Water management is a term wich has been often seen in publications to describe a process designed to conserve water and energy while maintaining an adequate supply of moisture to the plant.
However, it is impossible to achieve total management of water without understanding first characteristics of soil, water and the plant. Within each of this three major areas there are facts which must also be understood to effectively design, operate and manage a sprinkler system. So far as the irrigator is concerned, the basic reason for purchasing equipment most likely is to increase yield levels for increased profits. In other words, an irrigator has purchased a management tool which enables him to be more effective, efficient and more profitable.
Irrigation scheduling is one facet of water management. Irrigation scheduling is the timely delivery of water in such quantity as to maintain optimum plant growth during the growth cycle. Timing of irrigation is more important than is the total application amount. An example might be in an area where 30 to 40 inches or more rainfall occurs during the year, but it falls at a time when the crops cannot use it. This is a case where total annual rainfall was entirely adequate. However, the timing was wrong. Even with irrigation delivery, systems can fall somewhat into the same category. If through mismanagement or failure to understand the crops requirement at the time it will be required, we can also end up in much the same way; not applying water at the right time which may result in yield reduction.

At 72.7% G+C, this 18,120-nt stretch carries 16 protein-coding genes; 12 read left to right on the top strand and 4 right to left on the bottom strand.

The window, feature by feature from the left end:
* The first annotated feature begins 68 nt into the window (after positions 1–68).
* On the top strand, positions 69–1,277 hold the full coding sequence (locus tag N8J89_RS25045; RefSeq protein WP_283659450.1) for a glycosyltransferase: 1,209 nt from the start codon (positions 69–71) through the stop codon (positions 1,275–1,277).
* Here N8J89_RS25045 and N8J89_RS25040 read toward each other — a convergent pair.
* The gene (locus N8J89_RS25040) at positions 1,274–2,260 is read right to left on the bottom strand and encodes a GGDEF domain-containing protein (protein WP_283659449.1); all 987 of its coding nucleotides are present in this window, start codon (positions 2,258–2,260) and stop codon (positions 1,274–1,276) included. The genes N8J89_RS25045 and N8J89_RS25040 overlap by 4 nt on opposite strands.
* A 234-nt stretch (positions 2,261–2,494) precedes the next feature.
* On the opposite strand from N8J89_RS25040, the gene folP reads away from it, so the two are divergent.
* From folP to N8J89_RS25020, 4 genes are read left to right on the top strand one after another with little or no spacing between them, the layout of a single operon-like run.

Therefore, it must be understood the basic soil, water, plant characteristics and relationships to better understand the irrigation scheduling process.
The ability of the soil to take in water influences the design of the distribution system. Water infiltration or intake rates of the soil should at least equal, if not exceed, the application rate of the distribution device. Water movement is also affected by slope, organic content, texture, structure, pore space, hard pans and chemical characteristics such as sodium status.
Understanding these characteristcs will enable the farmer to apply water in the right quantities without being wasteful. Water movement occurs in a soil along horizontal, vertical and lateral directions. This means that water will flow from an area that is wetter to an area that is drier, seeking equilibrium. Water movement also relates to adequate soil drainage which prevents the root zone from becoming waterlogged.